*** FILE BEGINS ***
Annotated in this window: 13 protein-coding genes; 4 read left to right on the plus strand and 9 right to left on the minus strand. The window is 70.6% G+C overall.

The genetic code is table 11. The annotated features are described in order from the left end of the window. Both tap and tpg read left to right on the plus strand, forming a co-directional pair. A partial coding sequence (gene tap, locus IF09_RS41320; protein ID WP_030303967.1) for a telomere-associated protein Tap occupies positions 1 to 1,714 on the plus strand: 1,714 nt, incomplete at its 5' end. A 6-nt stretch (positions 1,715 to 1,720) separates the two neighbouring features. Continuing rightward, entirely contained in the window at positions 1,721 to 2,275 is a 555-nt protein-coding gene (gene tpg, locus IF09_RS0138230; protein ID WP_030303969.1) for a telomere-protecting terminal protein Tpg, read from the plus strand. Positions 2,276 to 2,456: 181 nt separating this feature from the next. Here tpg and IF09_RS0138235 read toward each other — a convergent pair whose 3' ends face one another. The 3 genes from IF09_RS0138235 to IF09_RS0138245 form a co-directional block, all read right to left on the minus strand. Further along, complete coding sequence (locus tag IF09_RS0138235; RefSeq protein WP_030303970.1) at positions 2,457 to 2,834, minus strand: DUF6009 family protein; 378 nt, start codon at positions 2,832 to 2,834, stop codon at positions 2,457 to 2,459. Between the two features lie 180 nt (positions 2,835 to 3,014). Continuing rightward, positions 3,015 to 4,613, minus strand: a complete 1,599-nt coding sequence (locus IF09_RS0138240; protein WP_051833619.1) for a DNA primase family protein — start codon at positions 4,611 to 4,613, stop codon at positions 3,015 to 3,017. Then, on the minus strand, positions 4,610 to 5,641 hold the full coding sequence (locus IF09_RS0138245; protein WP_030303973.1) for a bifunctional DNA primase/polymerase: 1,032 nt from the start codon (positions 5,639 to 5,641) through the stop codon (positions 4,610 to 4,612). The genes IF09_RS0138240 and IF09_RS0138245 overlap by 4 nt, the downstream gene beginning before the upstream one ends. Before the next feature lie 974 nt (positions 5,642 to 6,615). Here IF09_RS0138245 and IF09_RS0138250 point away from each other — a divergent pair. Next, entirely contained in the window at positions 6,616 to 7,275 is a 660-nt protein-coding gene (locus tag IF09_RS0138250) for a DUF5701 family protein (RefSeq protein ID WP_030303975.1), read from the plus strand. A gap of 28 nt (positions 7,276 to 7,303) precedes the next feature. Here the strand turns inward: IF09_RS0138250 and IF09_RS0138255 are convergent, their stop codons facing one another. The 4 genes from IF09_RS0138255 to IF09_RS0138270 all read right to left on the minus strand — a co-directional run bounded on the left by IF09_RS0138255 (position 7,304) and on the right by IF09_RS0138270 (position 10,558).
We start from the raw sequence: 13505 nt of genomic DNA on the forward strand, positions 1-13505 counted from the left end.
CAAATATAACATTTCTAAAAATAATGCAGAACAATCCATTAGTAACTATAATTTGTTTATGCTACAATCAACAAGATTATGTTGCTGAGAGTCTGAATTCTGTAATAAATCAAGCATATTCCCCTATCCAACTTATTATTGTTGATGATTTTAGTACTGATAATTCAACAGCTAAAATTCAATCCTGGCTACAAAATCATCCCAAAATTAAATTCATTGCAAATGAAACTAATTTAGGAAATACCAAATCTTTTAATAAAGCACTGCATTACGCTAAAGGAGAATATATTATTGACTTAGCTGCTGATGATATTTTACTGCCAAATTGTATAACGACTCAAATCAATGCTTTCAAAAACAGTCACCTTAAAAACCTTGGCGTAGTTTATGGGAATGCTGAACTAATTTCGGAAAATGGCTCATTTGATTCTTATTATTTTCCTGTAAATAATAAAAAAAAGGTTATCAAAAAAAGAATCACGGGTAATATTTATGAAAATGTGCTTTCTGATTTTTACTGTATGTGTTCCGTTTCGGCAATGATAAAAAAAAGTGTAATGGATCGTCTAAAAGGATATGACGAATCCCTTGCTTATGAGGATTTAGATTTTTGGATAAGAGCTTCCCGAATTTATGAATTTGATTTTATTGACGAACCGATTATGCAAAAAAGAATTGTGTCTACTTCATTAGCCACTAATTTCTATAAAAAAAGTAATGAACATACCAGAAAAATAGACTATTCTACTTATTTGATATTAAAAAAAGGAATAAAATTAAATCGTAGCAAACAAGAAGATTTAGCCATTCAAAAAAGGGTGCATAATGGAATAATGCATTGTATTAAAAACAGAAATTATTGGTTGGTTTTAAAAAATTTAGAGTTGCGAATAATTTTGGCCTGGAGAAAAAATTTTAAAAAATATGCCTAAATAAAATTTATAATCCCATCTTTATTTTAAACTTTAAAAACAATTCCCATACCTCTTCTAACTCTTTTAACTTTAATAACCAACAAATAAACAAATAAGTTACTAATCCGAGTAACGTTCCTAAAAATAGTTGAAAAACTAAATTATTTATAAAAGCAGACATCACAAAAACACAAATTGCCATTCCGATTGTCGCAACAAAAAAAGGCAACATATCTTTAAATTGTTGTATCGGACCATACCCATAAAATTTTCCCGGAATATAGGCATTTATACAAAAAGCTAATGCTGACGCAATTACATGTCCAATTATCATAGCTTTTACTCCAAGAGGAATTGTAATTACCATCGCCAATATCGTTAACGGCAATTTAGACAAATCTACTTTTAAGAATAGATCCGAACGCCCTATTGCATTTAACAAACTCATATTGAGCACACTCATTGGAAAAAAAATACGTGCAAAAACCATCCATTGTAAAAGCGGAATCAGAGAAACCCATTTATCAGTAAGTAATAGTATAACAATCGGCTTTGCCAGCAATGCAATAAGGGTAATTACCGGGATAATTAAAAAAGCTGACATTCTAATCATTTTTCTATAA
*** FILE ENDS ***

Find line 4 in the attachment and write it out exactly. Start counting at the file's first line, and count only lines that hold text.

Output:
CAAATATAACATTTCTAAAAATAATGCAGAACAATCCATTAGTAACTATAATTTGTTTATGCTACAATCAACAAGATTATGTTGCTGAGAGTCTGAATTCTGTAATAAATCAAGCATATTCCCCTATCCAACTTATTATTGTTGATGATTTTAGTACTGATAATTCAACAGCTAAAATTCAATCCTGGCTACAAAATCATCCCAAAATTAAATTCATTGCAAATGAAACTAATTTAGGAAATACCAAATCTTTTAATAAAGCACTGCATTACGCTAAAGGAGAATATATTATTGACTTAGCTGCTGATGATATTTTACTGCCAAATTGTATAACGACTCAAATCAATGCTTTCAAAAACAGTCACCTTAAAAACCTTGGCGTAGTTTATGGGAATGCTGAACTAATTTCGGAAAATGGCTCATTTGATTCTTATTATTTTCCTGTAAATAATAAAAAAAAGGTTATCAAAAAAAGAATCACGGGTAATATTTATGAAAATGTGCTTTCTGATTTTTACTGTATGTGTTCCGTTTCGGCAATGATAAAAAAAAGTGTAATGGATCGTCTAAAAGGATATGACGAATCCCTTGCTTATGAGGATTTAGATTTTTGGATAAGAGCTTCCCGAATTTATGAATTTGATTTTATTGACGAACCGATTATGCAAAAAAGAATTGTGTCTACTTCATTAGCCACTAATTTCTATAAAAAAAGTAATGAACATACCAGAAAAATAGACTATTCTACTTATTTGATATTAAAAAAAGGAATAAAATTAAATCGTAGCAAACAAGAAGATTTAGCCATTCAAAAAAGGGTGCATAATGGAATAATGCATTGTATTAAAAACAGAAATTATTGGTTGGTTTTAAAAAATTTAGAGTTGCGAATAATTTTGGCCTGGAGAAAAAATTTTAAAAAATATGCCTAAATAAAATTTATAATCCCATCTTTATTTTAAACTTTAAAAACAATTCCCATACCTCTTCTAACTCTTTTAACTTTAATAACCAACAAATAAACAAATAAGTTACTAATCCGAGTAACGTTCCTAAAAATAGTTGAAAAACTAAATTATTTATAAAAGCAGACATCACAAAAACACAAATTGCCATTCCGATTGTCGCAACAAAAAAAGGCAACATATCTTTAAATTGTTGTATCGGACCATACCCATAAAATTTTCCCGGAATATAGGCATTTATACAAAAAGCTAATGCTGACGCAATTACATGTCCAATTATCATAGCTTTTACTCCAAGAGGAATTGTAATTACCATCGCCAATATCGTTAACGGCAATTTAGACAAATCTACTTTTAAGAATAGATCCGAACGCCCTATTGCATTTAACAAACTCATATTGAGCACACTCATTGGAAAAAAAATACGTGCAAAAACCATCCATTGTAAAAGCGGAATCAGAGAAACCCATTTATCAGTAAGTAATAGTATAACAATCGGCTTTGCCAGCAATGCAATAAGGGTAATTACCGGGATAATTAAAAAAGCTGACATTCTAATCATTTTTCTATAA